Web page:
With lockdowns still kind of in full swing, more and more people are taking to the internet and streaming their gaming sessions. For most people, a headset mic does a good enough job of beaming their voice across the internet, but those looking for a more professional sound may well consider a standalone microphone.
Condenser mics are designed to pick up voices, making them the perfect choice for anyone who wants a more professional sounding set up. Looking to stream? Want to produce videos? A condenser mic is the perfect choice for your needs, but there are a lot to choose from. High-end condenser mics can cost up to £4,000 and beyond, which obviously isn’t ideal for everyone. Fortunately, there are condenser mics that are designed to provide a boost in sound quality without breaking the bank.
The Tonor USB solves that problem, providing users with an affordable product that boosts sound quality in recordings. Costing around £34.99, the box comes with all the basics you need to get started including the mic itself, a tripod for it to stand on and a pop shield that doubles up as a shock mount. The stand is a little basic and is unlikely to suit most desk setups, but this is easily remedied by purchasing an additional boom stand that can let you move and position the microphone to meet your needs.
The addition of a pop shield is welcome as it gives your sound that extra little bit of smoothness that would likely be missed without it. Condenser mics are designed to pick up high-frequency noises, so without a pop shield you are more likely to pick up the natural noise of mouth movement which can reduce the quality of recordings. Bundling one in helps he Tonor USB Mic definitely scores a few extra points for that.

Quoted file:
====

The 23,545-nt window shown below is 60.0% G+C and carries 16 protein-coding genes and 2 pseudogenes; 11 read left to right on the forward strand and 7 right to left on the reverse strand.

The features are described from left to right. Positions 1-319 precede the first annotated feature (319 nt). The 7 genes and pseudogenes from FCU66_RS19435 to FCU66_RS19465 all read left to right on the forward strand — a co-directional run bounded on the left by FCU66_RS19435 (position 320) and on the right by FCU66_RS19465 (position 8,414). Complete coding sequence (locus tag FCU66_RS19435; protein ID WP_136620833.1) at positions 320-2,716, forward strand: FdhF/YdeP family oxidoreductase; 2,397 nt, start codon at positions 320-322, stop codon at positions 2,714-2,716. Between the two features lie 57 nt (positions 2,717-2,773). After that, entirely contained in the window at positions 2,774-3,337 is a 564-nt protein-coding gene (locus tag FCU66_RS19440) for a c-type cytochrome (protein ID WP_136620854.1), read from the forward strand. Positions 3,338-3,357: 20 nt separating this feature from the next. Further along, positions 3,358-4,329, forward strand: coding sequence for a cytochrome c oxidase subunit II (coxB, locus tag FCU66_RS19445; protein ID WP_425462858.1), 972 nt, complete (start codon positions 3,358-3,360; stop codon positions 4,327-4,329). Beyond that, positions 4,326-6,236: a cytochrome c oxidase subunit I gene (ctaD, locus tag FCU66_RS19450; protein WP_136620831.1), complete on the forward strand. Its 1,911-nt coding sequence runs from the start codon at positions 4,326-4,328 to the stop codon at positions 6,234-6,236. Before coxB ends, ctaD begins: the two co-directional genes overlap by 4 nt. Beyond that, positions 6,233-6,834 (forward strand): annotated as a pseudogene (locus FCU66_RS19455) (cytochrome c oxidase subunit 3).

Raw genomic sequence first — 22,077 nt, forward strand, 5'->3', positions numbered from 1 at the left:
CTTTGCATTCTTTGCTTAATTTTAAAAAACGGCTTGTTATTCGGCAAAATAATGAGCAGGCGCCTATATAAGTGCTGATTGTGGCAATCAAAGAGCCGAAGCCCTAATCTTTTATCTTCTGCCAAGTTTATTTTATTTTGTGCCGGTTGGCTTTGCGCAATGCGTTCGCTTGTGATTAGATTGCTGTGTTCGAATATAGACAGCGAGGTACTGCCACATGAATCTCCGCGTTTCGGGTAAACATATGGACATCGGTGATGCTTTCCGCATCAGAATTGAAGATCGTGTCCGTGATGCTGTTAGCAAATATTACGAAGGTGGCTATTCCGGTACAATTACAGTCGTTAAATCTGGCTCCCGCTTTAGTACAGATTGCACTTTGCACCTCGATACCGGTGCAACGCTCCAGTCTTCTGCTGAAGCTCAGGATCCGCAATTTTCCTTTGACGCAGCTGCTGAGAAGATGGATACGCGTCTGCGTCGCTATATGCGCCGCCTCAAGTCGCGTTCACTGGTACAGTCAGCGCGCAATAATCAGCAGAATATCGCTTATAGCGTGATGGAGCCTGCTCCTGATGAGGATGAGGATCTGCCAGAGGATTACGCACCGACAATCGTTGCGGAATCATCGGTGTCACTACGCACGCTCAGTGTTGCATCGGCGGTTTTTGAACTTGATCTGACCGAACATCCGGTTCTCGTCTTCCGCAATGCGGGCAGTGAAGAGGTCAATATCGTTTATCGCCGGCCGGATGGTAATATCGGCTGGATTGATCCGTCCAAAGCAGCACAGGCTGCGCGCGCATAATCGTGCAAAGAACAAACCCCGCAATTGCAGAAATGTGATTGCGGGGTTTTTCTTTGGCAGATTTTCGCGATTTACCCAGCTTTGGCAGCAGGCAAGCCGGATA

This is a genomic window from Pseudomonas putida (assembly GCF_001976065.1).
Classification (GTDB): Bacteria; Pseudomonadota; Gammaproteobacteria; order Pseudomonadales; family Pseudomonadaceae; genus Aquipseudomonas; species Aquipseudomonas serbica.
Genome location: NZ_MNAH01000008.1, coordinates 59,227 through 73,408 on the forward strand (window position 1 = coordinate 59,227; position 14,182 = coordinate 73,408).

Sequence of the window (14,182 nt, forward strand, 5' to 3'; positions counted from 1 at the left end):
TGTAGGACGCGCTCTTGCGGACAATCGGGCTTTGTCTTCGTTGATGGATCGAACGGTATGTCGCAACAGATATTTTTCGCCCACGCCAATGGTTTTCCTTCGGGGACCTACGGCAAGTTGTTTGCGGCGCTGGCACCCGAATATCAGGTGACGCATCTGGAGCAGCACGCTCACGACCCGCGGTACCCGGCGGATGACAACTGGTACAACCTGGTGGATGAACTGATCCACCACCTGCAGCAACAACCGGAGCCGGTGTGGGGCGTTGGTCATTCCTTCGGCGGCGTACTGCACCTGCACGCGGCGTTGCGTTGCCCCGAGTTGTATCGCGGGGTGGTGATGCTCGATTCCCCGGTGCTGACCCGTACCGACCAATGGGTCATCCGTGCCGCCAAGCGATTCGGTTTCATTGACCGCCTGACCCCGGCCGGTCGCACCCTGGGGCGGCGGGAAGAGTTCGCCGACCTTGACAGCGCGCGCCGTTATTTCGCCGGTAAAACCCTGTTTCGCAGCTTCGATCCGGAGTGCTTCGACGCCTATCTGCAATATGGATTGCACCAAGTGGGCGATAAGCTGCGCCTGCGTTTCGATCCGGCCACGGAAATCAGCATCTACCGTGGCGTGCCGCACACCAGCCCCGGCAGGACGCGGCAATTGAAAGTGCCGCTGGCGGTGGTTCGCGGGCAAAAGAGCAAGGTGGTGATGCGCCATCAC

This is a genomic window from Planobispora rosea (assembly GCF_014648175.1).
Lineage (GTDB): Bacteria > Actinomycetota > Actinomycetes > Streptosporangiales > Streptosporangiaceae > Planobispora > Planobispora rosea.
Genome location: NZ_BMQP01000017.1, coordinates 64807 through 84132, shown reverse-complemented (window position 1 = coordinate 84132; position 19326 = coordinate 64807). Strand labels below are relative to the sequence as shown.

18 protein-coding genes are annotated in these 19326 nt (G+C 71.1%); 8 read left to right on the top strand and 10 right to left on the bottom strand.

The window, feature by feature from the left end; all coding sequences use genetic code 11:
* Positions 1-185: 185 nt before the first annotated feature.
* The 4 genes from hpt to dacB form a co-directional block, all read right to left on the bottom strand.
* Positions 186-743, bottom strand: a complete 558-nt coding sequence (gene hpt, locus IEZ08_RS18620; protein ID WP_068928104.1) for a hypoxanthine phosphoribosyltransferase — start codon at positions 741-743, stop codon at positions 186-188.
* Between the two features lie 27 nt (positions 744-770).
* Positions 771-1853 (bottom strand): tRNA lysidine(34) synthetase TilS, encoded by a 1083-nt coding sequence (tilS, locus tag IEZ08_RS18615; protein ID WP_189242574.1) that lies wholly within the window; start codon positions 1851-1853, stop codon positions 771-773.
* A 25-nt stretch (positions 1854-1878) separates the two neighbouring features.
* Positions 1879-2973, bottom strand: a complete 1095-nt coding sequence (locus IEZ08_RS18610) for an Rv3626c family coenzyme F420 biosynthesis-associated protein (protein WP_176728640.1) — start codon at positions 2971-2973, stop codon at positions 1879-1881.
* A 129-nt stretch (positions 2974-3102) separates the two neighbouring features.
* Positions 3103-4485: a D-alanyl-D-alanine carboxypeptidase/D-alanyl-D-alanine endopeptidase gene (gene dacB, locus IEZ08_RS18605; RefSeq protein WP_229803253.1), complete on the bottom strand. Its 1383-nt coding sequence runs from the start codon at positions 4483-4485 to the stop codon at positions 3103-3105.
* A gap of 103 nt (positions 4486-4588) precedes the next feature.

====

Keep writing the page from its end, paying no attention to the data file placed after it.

The mic itself is fairly sturdy, with a dark blue/grey coat of paint and a mic cover. Its fairly bare bones presentation matches up with its price, valuing customer value over shifting additional parts and items in the box. It comes with a USB input that takes seconds to plug in, and works without the need for any drivers.
The Tonor USB Microphone is a competent mic that accurately picks up speech at a decent quality. One of my main issues is that its sensitivity means it also manages to pick up a lot of background noise despite the cardioid pattern, so for anyone who wants to use this mic in a relatively normal area you might have to rethink how you intend to use it.
While reviewing the Tonor USB Mic, Nvidia also released their RTX Broadcast Software. Designed to bring the best out of streaming setups using AI, the RTX Broadcast software uses AI to filter out background noises. There’s some pretty crazy videos of people using hoovers and automatic tools next to the mic and the software is able to block it out, and in my experience it vastly improves the quality of your voice over the internet. This is naturally dependent on having a modern Nvidia graphics card, but other programs like Discord and Audacity have less advanced noise-cancelling features built in, which makes background noise more manageable.